Gove – If you have beaten past targets you can build less

How will this work – as most areas beating past targets still have pre standard method local plans with low targets, are are growth areas, so where will this leave? Of course already if you build more than your standard method you need less over the remaining 10-15 years of a local plan, and it is unclear if the minister was just stating that fact or extending the principal to the 5YHLS.


Rural areas which have exceeded housing targets in the past will not have to build as many homes in future, Michael Gove has pledged in a bid to see off a potential Tory rebellion.

The Levelling-Up Secretary told MPs that he wants to ensure that local authorities which have “out-performed expectations” in recent years do not have to stick to rigid targets to build many more.

And he denied that his department was seeking a “power-grab” where national planning policies should override locally-agreed plans.

He said: “Quite rightly it should be the case that if a local community has invested time and care in making sure it has a robust local plan, that should prevail.”

Mr Gove’s promise came after Tory MP Paul Holmes said the Government’s target to build 300,000 homes makes the “blood drain” from many faces in local communities.

Mr Gove has promised to rewrite local planning rules following Tory grassroots anger at a target to build 300,000 new homes a year.

Appearing before the Levelling-Up select committee, he said it was a “manifesto ambition”.

He added: “There’s been a lively debate about how those numbers are generated, and how we make judgments about household formation and population growth overall.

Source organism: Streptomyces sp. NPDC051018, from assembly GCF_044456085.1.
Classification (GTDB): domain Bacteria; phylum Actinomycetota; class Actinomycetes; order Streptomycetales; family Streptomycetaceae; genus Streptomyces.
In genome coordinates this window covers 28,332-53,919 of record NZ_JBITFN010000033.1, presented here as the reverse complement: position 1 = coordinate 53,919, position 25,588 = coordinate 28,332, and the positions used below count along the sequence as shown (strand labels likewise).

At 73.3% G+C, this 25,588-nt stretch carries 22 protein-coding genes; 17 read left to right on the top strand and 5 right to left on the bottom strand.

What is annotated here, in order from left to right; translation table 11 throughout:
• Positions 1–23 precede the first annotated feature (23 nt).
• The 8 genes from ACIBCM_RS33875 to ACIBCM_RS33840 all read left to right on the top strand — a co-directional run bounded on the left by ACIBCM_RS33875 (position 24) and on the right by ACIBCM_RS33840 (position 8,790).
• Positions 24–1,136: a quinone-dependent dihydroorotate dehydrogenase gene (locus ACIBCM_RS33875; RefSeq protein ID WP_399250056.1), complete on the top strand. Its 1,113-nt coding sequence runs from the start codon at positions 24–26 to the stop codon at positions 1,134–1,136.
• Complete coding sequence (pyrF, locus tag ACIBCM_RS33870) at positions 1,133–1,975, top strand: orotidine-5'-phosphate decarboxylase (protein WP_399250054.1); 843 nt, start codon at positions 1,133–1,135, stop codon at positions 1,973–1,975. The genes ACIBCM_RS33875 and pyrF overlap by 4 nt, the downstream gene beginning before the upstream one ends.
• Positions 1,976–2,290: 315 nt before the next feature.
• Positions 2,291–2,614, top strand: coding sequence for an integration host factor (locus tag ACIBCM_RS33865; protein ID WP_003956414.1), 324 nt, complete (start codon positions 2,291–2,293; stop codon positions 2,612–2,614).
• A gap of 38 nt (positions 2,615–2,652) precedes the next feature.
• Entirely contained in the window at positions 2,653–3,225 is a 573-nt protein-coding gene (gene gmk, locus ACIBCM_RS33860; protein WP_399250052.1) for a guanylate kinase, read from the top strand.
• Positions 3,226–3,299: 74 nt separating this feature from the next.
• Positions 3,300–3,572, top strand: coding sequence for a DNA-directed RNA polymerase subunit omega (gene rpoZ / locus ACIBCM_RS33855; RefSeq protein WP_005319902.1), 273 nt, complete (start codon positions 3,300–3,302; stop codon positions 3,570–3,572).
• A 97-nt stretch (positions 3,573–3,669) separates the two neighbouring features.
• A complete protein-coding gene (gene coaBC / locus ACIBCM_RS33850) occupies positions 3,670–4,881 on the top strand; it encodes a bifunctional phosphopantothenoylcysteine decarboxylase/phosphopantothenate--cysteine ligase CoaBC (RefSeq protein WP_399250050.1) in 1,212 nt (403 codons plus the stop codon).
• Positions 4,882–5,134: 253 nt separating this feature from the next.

“My own view is that whatever figures you arrive at nationally, and how it’s broken down authority by authority, a greater proportion of housing need should be met in urban areas on brownfield sites. 

“Many of our cities are significantly less dense than their counterparts elsewhere and that is bad for everything from transport to economic growth.

“Second, I do believe that we need to have in plan-making a judgment about the likely level of new housing required. 

“I also think that in plan-making we should have a system whereby once a plan has been adopted, a community can feel confident that you don’t get speculative development undermining the commitment to local democratic control.”

Mr Holmes asked him: “The target of 300,000 a year makes local communities’ blood drain from their face, particularly in areas like mine where a local authority has built double that which was required under assessed need. People are quite rightly concerned about that, even though they recognise that we need housing.

“If a local authority over the past five or seven years has built more than the assessed need is required, would a future formula under your stewardship recognise that and align some future formula to reducing the number of houses required locally?”

Mr Gove replied: “Yes. That’s what we propose to do. 

“There are at least two things we want to do to acknowledge those authorities that have outperformed expectations, requests or targets. 

“And also to ensure that if there is a robust plan in place and a clear pipeline, that the local authority is not held to be in breach of the five-year land supply requirement.”

The minister also said it was not the case that national planning policies would override local plans.

“I do know there are some concerns about a perceived power grab and what I want to do is provide people with reassurance on that,” he said.

“Quite rightly it should be the case that if a local community has invested time and care in making sure it has a robust local plan, that should prevail.”

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